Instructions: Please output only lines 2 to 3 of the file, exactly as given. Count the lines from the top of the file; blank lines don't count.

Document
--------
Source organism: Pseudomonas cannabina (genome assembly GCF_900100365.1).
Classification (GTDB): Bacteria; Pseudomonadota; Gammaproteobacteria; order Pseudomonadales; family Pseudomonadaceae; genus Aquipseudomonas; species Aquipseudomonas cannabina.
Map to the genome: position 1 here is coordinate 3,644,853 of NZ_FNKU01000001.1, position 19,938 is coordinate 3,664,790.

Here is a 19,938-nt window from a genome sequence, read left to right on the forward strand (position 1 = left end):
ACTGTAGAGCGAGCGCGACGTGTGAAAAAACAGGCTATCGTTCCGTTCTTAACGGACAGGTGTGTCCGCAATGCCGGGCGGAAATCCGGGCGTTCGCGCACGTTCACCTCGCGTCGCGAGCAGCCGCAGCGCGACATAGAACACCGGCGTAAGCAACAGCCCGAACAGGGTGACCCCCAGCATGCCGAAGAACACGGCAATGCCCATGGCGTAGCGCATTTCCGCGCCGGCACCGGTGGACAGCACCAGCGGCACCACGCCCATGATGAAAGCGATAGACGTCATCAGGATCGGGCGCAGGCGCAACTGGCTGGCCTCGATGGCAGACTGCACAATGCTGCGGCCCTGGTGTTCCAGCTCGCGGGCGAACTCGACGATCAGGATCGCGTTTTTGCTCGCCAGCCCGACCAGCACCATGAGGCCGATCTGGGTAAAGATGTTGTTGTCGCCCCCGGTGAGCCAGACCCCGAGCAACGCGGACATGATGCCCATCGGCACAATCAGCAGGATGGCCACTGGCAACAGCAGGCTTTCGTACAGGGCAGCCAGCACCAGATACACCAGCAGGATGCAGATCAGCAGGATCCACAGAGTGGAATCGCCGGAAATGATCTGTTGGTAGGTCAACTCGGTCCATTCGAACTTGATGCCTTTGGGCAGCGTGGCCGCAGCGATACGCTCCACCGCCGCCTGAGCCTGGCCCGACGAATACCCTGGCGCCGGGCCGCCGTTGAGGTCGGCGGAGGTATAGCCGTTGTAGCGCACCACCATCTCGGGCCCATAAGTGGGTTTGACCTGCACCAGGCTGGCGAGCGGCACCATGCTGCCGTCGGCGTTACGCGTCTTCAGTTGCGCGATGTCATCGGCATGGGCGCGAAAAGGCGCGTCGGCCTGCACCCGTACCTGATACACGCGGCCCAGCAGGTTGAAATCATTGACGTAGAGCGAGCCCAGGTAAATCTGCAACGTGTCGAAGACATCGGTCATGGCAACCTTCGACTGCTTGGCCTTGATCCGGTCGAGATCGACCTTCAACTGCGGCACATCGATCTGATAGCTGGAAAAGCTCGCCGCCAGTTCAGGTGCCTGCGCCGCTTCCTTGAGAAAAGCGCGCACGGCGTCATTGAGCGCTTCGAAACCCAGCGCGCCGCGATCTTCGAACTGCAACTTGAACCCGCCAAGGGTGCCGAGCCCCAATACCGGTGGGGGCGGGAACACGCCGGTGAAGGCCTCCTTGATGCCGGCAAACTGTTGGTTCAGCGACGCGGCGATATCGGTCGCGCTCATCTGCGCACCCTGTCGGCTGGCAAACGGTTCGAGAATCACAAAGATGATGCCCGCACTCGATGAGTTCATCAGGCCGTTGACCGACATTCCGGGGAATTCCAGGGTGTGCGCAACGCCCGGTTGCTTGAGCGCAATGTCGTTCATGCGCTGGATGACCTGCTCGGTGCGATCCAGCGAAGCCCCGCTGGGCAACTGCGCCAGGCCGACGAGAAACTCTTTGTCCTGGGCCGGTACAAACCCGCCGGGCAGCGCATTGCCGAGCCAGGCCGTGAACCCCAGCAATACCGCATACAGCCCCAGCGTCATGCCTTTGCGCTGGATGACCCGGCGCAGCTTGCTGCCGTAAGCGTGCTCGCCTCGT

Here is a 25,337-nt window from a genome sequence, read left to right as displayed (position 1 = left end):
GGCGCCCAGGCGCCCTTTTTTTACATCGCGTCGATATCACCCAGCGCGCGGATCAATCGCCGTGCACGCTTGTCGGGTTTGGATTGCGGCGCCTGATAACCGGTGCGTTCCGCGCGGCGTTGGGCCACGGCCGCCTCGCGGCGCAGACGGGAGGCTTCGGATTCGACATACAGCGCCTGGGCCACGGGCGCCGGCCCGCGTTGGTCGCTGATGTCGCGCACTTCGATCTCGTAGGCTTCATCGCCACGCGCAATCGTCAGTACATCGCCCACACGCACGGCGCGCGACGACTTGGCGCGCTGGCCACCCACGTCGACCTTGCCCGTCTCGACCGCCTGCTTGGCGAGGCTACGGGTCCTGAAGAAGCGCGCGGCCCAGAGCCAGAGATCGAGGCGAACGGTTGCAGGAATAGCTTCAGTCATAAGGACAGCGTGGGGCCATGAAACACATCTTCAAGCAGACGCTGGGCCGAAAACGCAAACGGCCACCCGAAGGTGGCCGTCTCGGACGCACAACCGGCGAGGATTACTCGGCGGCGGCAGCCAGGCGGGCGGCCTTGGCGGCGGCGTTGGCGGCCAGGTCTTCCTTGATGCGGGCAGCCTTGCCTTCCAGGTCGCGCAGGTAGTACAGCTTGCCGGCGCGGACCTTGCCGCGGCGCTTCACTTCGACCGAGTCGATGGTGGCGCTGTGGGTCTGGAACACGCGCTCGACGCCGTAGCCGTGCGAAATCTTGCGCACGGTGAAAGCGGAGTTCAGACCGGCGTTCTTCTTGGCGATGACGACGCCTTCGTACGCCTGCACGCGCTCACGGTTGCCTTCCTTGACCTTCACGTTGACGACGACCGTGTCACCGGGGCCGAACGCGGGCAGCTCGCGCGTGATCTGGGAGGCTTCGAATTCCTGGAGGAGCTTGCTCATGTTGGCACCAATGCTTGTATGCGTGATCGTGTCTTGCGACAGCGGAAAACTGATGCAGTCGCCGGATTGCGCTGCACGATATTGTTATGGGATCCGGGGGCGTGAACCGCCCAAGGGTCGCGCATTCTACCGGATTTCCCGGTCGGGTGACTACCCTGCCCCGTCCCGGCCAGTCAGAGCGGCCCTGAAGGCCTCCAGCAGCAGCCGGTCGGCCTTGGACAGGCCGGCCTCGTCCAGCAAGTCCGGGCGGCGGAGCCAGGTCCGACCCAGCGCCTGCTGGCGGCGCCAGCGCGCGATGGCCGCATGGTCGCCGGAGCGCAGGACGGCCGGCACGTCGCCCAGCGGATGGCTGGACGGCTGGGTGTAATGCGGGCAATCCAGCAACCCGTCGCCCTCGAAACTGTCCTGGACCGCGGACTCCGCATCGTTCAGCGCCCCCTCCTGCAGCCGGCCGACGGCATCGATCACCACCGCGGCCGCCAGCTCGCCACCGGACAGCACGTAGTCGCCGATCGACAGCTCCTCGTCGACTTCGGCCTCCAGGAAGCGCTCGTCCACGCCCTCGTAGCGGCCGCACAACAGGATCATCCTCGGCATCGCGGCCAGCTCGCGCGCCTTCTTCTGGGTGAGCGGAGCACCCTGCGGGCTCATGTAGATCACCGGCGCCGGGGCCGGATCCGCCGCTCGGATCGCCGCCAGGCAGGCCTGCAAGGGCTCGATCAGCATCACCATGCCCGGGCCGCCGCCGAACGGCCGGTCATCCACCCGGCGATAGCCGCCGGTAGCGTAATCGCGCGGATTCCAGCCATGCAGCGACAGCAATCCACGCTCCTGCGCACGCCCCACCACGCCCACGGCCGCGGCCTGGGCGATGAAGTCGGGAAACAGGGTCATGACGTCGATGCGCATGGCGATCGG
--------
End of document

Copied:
Classification (GTDB): Bacteria; Pseudomonadota; Gammaproteobacteria; order Pseudomonadales; family Pseudomonadaceae; genus Aquipseudomonas; species Aquipseudomonas cannabina.
Map to the genome: position 1 here is coordinate 3,644,853 of NZ_FNKU01000001.1, position 19,938 is coordinate 3,664,790.